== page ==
[zEx⇒(xEy⇒zEy)]∧[zEy ⇒(xEy⇒yEx⇒zEx)] ≡(zEx⇒zEy)∧(zEy ⇒zEx) ≡ (zEx=zEy)

If I develop the hypothesis to get xEy [zEx⇒(xEy⇒zEy)]∧[zEy ⇒(xEy⇒yEx⇒zEx)] ≡ zEx⇒(xEy⇒zEy) Simp. ⇒ (xEy⇒zEy)

"Proof of Theorem 3

(c) It follows immediately from (a) and (b) above that x/$\mathscr E$ = y/$\mathscr E \Rightarrow x \mathscr E$ y

We need to prove that x$\mathscr E$ $y\Rightarrow x/\mathscr E = y/\mathscr E$ Let x$\mathscr E$y. Then
$z\in x/\mathscr E \Rightarrow z\mathscr E x$ Def. 6

$\space\space\color{gray} {\text{The author repeats the conjunction of above two hypothesises in symbols as the following}}$ Author's intention is proving x$\mathscr E$ $y\Rightarrow (x/\mathscr E \Rightarrow y/\mathscr E$), and then x$\mathscr E$ $y\Rightarrow (x/\mathscr E \Leftarrow y/\mathscr E)$ to prove that x$\mathscr E$ $y\Rightarrow x/\mathscr E = y/\mathscr E$ with a conjunction of two by Definition 1.

$\underline {z\mathscr Ex \land x\mathscr E y \Rightarrow z\mathscr Ey}$ $\space\space\space\space\space\mathscr E$ is transitive.
$\underline {\Rightarrow z\in y/\mathscr E}$ $\space\space\space\space\space Def. 6$

$\color{gray}{\text {The author regards the above$z\mathscr E x \land x\mathscr E y \Rightarrow z\mathscr E y$is equivaelnt to$z\mathscr E x \Rightarrow z\mathscr E y$}}$
$\color{gray}{\text {I'll check if it's true:}}$
$\color{red}{\text {$z\mathscr E x \land x\mathscr E y \Rightarrow z\mathscr E y\equiv z\mathscr E x \Rightarrow (x\mathscr Ey\Rightarrow z\mathscr E y)$by Exportation law in Example 7}}$
$\color{red}{\text {$\equiv z\mathscr E x \Rightarrow z\mathscr E y$}}$

But what's proved is $\color{red}{z\mathscr E x \Rightarrow (x\mathscr Ey\Rightarrow z\mathscr E y)}$, not $\color{red}{x\mathscr E y\Rightarrow (x/\mathscr E \Rightarrow y/\mathscr E)}$.

Since $z$ is arbitrary, it follows that $x/\mathscr E \subseteq y/\mathscr E$. $\underline {\text {A similar argument gives}\space y/\mathscr E \subseteq x/\mathscr E}$; hence $x/\mathscr E = y/\mathscr E$ "
Q.E.D.

If I develop the logical step of the similar argument, it becomes $\color{red}{\text {$z\mathscr E y \Rightarrow (x\mathscr E y \Rightarrow y \mathscr E x \Rightarrow z\mathscr E x$)$\mathscr E$is symmetric, exportation law$\equiv z\mathscr E y \Rightarrow z \mathscr E x$}}$

FYI

"Theorem 3. Let $\mathscr E$ be an equivalence relation on a nonempty set $X$. Then
(a) Each $x/\mathscr E$ is a nonempty subset of $X$.
(b) $x/\mathscr E \cap y/\mathscr E \neq \emptyset$ if and only if $x\mathscr Ey$.
(c) $x\mathscr Ey$ if and only if $x/\mathscr E = y/\mathscr E$"
...
Definition 6. Let $\mathscr E$ be an equivalence relation on a nonempty set $X$. For each $x\in X$, we define

​$X/\mathscr E=\{\,y∈X\mid y\mathscr E x\,\}$

which is called the equivalence class determined by the element $x$.

The set of all such equivalence classes on $X$ is denoted by $X/\mathscr E$; that is, $X/\mathscr E=\{\,x/\mathscr E\mid x∈X\,\}$.

The symbol $X/\mathscr E$ is read "$X$ modulo $\mathscr E$," or simply "$X$ mod $\mathscr E$".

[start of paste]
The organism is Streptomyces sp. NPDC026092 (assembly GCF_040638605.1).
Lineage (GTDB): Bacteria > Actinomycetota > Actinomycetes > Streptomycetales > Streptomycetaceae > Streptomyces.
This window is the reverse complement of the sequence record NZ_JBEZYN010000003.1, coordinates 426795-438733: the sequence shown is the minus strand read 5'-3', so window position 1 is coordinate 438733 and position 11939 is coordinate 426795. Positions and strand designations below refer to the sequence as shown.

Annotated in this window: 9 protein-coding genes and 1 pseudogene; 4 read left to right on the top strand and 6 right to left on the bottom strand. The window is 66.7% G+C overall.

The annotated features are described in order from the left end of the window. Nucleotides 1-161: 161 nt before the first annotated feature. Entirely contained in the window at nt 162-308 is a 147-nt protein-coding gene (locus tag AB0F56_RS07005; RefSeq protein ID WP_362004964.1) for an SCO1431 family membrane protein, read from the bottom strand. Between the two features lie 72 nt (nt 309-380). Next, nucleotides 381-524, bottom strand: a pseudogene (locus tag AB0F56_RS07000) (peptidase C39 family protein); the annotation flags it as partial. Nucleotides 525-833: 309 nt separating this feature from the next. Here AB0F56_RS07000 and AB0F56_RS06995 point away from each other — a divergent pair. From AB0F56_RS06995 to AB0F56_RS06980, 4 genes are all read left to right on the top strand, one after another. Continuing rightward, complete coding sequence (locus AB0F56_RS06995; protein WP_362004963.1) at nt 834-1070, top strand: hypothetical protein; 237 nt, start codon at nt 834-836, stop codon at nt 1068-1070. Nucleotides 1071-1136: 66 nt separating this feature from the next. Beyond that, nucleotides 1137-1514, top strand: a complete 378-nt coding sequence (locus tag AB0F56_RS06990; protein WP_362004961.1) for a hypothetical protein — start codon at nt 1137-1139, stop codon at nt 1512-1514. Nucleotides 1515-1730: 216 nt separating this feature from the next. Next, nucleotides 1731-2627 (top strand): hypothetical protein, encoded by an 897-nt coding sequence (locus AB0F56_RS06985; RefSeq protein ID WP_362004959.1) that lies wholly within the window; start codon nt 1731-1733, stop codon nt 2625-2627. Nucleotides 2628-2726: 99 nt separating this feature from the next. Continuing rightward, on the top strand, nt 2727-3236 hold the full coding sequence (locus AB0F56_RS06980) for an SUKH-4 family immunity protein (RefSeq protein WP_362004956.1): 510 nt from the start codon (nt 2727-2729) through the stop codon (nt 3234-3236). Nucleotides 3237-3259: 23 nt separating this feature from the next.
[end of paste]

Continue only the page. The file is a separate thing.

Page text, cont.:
Example 7 Prove the following Exportation Law: $\space\space\space\space\space p \land q \to r \equiv p \to (q\to r)$

[Solution] $p\to (q \to r) \equiv p \to$ ~($q\land$ ~r) Def. 4
$\space\space\space\space\equiv$ ~[$p\land(q\land$ ~r)]$\space\space Def. 4, D.N.$
$\space\space\space\space\equiv$ ~[($p\land q)\land$~r]$\space\space$ Assoc.
$\space\space\space\space\equiv p\land q\to r\space\space$ Def. 4

Hence, p$\land q \to r \equiv p \to (q \to r)$

Definition 4 The connective $\rightarrow$ is called the conditional and may be placed between any two statement p and q to form the compound statement p→q(reaad: "if p, then q". By definition the statement p→q is equivalent to the statement ~(p∧~q).

Definition 1. Two sets A and B are said to be equal or identical, in symbols: A=B, provided that they contain the same elements.
That is, A= B means that
$\forall x(x\in A\Leftrightarrow x\in B)$ Source: Set Theory by You-Feng Lin, Shwu-Yeng T. Lin

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This answer is currently free to edit.

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This answer is free to for anyone to use

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This answer is free for anyone to use.

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This answer is available to anyone.

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This answer is available to anyone.

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"Theorem 4 Let $\mathscr E$ be an equivalence relation on a nonempty set X. Then X/$\mathscr E$ is a partition of X.

[Proof] By Theorem 3(a) and Definition 6, X/​$\mathscr E$ ={x/$\mathscr E$ | $x \in$X} is a family of nonempty subsets of X. We next show that

x/$\mathscr E \neq$ y/$\mathscr E$ ⇒ x/$\mathscr E \cap$ y/$\mathscr E$ = $\emptyset$

by showing its contrapositive : $\color{red}{x/\mathscr E \cap y/\mathscr E \neq \emptyset \Rightarrow x/\mathscr E=y/\mathscr E}$.

The last assertion is a direct consequence of Theorem 3(b) and (c). Finally, we have to show that $\bigcup\limits_{x\in X} x$/ $\mathscr E$ = $X$. This is also trivial, since each x in X belongs to x/$\mathscr E$."

The partition X/$\mathscr E$ of X satisfies two conditions:

(a) (x/$\mathscr E, y/\mathscr E \in X/\mathscr E) \land$ (x/$\mathscr E \neq$ y/$\mathscr E) \Rightarrow$ x/$\mathscr E \cap$ y/$\mathscr E$ = $\emptyset$

(b) $\bigcup \limits_{x \in X}x/\mathscr E$ = X

FYI

"Definition 5 Let X be a nonempty set. By a partician P of X we mean a set of nonempty subsets of X such that:

(a) If A, B$\in$P and A$\neq$B, then A$\cap$B=$\emptyset$ (b) $\bigcup \limits_{C \in P}C$ = X"

"Definition 6. Let $\mathscr E$ be an equivalence relation on a nonempty set X . For each x∈X, we define
​$\space\space\space\space\space\space\space\space\space$ $x/\mathscr E$={$y\in X∣y\mathscr Ex$}
which is called the equivalence class determined by the element x.
The set of all such equivalence classes on X is denoted by X/$\mathscr E$; that is, X/$\mathscr E$={x/$\mathscr E$∣$x\in X$}.
The symbol $X/\mathscr E$ is read "X modulo $\mathscr E$," or simply "X mod $\mathscr E$".